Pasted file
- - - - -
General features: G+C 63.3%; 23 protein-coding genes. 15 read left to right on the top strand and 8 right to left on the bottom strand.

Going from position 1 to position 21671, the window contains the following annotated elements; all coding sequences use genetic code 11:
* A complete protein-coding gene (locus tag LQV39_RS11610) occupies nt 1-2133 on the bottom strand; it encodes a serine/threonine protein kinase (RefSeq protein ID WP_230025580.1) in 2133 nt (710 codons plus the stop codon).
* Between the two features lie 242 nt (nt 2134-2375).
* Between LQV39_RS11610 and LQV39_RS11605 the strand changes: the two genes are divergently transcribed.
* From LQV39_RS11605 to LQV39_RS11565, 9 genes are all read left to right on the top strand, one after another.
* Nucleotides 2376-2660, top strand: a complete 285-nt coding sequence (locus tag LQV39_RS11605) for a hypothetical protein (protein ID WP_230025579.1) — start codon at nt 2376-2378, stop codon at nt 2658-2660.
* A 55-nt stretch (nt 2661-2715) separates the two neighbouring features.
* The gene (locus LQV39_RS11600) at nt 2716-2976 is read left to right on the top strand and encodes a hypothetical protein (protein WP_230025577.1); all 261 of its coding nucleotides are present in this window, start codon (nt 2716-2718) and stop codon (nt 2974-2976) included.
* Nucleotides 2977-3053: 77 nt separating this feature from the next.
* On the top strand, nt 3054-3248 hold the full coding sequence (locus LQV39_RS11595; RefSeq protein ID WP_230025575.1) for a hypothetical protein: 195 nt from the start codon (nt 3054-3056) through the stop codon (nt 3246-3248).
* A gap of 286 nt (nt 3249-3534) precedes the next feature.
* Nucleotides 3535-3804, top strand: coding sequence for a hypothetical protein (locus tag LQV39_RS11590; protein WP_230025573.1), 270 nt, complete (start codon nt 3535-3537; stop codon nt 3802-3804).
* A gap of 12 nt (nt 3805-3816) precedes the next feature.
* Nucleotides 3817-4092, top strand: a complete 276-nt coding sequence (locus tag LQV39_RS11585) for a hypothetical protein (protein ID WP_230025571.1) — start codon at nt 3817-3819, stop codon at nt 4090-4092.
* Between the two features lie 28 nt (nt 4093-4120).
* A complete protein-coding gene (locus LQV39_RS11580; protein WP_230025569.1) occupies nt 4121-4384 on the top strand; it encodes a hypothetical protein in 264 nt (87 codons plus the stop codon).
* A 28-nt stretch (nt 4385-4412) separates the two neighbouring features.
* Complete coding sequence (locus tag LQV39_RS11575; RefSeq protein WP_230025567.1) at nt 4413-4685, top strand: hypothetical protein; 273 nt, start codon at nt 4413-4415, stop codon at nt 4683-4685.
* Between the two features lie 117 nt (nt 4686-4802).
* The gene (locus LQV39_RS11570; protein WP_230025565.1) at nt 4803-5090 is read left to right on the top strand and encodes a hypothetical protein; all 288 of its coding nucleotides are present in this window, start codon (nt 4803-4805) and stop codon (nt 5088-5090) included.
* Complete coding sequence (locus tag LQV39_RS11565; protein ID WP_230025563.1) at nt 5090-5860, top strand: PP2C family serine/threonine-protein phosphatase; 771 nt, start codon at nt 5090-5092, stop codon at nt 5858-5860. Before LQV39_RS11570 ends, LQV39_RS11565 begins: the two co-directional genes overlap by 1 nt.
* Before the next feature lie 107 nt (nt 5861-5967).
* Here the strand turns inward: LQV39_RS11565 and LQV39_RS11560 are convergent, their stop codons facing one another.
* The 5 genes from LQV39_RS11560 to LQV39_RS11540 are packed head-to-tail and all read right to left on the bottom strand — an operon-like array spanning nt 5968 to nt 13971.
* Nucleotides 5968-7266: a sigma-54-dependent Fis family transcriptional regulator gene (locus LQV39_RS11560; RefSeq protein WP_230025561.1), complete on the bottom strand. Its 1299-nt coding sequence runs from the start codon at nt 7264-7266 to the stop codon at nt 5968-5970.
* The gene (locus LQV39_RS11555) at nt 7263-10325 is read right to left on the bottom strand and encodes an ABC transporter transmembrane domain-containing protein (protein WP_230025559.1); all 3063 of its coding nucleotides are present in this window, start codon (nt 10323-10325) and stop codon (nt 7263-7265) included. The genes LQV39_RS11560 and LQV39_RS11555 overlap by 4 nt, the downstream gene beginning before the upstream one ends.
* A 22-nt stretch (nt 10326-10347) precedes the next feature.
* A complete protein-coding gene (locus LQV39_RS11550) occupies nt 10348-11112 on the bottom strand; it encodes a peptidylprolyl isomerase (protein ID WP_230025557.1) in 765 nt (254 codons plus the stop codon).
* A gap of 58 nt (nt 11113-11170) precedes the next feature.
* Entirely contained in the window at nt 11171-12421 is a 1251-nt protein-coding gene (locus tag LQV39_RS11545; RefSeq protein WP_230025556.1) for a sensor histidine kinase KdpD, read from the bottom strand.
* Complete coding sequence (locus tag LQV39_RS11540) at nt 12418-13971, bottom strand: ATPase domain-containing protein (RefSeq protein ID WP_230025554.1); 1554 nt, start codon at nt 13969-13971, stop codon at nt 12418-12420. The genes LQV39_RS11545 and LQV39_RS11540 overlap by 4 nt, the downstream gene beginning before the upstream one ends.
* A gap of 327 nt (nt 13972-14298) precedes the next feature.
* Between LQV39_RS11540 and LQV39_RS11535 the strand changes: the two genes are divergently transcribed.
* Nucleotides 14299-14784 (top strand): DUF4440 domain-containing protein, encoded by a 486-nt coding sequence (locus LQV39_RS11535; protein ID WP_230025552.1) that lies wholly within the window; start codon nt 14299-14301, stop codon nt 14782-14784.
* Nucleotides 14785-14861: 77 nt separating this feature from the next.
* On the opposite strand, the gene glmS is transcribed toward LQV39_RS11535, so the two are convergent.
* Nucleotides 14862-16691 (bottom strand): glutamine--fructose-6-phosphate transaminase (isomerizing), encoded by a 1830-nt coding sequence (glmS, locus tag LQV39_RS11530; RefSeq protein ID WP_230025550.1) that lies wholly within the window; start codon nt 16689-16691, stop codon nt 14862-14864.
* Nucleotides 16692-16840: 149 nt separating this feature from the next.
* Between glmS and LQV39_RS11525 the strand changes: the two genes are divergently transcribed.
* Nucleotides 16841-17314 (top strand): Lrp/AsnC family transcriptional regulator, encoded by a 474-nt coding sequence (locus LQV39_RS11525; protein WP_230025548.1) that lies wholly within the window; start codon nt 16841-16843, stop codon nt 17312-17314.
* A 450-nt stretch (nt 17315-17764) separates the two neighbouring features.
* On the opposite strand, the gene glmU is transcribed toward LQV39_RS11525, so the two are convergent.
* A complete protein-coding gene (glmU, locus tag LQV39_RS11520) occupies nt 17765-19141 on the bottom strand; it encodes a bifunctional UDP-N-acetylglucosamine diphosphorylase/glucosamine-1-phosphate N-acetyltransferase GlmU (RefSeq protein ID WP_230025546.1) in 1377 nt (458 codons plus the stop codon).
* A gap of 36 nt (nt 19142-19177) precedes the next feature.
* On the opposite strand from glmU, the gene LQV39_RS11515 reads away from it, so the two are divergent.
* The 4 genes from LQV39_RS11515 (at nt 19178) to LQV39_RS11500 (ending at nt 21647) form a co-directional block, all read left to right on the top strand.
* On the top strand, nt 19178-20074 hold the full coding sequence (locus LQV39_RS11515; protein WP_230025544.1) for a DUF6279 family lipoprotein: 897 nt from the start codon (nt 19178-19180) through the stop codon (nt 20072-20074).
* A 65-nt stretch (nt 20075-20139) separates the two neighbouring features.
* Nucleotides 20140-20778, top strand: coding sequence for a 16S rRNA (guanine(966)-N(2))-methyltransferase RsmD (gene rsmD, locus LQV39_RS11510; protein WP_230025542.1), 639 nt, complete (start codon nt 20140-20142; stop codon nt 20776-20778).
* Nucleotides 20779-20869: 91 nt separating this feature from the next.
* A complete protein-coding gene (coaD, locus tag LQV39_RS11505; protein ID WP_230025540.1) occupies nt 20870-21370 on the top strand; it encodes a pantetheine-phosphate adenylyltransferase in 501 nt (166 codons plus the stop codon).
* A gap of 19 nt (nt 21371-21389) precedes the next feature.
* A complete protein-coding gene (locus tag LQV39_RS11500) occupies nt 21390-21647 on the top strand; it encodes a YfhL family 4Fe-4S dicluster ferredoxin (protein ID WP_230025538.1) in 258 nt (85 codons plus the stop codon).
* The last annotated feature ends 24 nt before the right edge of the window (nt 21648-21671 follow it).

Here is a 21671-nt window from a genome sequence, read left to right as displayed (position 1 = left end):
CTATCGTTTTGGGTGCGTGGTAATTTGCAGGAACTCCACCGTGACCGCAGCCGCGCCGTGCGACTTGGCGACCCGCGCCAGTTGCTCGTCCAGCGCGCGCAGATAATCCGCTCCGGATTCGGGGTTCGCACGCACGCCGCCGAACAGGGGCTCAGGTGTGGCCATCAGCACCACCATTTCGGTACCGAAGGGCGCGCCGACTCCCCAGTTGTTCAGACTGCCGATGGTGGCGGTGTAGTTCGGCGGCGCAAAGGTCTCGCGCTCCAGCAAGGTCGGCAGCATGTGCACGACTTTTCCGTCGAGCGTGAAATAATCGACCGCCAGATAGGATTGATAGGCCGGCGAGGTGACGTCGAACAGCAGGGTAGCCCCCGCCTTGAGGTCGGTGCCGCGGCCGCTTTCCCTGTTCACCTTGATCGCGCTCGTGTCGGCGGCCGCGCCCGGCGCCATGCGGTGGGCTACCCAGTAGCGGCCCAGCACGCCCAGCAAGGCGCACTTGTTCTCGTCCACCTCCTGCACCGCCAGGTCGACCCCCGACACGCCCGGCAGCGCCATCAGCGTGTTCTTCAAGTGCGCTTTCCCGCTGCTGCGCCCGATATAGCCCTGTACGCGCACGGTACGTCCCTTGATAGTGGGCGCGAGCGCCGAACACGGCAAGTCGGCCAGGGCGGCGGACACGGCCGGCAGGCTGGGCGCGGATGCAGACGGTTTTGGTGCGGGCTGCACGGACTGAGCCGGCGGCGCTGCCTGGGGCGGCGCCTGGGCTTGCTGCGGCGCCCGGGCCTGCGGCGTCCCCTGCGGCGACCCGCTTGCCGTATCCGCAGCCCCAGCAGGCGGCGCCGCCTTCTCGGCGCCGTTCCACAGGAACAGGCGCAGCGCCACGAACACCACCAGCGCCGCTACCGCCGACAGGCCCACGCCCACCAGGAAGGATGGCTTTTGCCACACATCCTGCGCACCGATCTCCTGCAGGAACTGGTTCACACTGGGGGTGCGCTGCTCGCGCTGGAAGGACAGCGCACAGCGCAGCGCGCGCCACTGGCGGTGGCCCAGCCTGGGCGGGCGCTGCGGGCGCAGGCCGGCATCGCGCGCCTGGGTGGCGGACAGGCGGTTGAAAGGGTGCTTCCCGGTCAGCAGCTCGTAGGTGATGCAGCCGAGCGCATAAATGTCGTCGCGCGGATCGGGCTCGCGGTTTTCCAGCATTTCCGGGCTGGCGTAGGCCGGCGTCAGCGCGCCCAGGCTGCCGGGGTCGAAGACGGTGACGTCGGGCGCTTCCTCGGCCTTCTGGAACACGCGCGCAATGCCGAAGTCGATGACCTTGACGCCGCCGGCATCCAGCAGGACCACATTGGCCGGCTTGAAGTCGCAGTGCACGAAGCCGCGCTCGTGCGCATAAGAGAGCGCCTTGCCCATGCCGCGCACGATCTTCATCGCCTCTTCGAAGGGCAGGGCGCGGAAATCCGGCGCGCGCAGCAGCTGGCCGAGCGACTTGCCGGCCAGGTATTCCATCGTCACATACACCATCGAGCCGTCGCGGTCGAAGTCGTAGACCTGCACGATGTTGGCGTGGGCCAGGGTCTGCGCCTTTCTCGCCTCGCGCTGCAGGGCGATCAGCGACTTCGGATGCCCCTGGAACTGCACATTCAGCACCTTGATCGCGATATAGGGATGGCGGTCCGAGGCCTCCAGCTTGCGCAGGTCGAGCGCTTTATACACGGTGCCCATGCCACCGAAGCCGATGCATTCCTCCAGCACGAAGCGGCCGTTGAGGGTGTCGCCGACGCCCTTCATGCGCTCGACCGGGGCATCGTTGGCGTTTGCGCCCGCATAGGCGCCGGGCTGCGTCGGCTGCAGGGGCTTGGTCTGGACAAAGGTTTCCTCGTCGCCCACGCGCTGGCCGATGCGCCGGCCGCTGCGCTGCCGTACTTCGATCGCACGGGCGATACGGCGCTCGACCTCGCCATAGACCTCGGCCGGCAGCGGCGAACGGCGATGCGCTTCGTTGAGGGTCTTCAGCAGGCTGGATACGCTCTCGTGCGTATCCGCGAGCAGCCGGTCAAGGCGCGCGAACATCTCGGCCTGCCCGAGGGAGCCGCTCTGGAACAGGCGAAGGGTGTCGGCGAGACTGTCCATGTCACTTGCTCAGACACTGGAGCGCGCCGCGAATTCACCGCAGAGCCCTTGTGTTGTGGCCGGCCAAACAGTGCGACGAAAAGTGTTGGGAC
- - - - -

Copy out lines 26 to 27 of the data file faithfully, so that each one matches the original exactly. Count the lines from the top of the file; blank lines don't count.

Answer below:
* Nucleotides 5968-7266: a sigma-54-dependent Fis family transcriptional regulator gene (locus LQV39_RS11560; RefSeq protein WP_230025561.1), complete on the bottom strand. Its 1299-nt coding sequence runs from the start codon at nt 7264-7266 to the stop codon at nt 5968-5970.
* The gene (locus LQV39_RS11555) at nt 7263-10325 is read right to left on the bottom strand and encodes an ABC transporter transmembrane domain-containing protein (protein WP_230025559.1); all 3063 of its coding nucleotides are present in this window, start codon (nt 10323-10325) and stop codon (nt 7263-7265) included. The genes LQV39_RS11560 and LQV39_RS11555 overlap by 4 nt, the downstream gene beginning before the upstream one ends.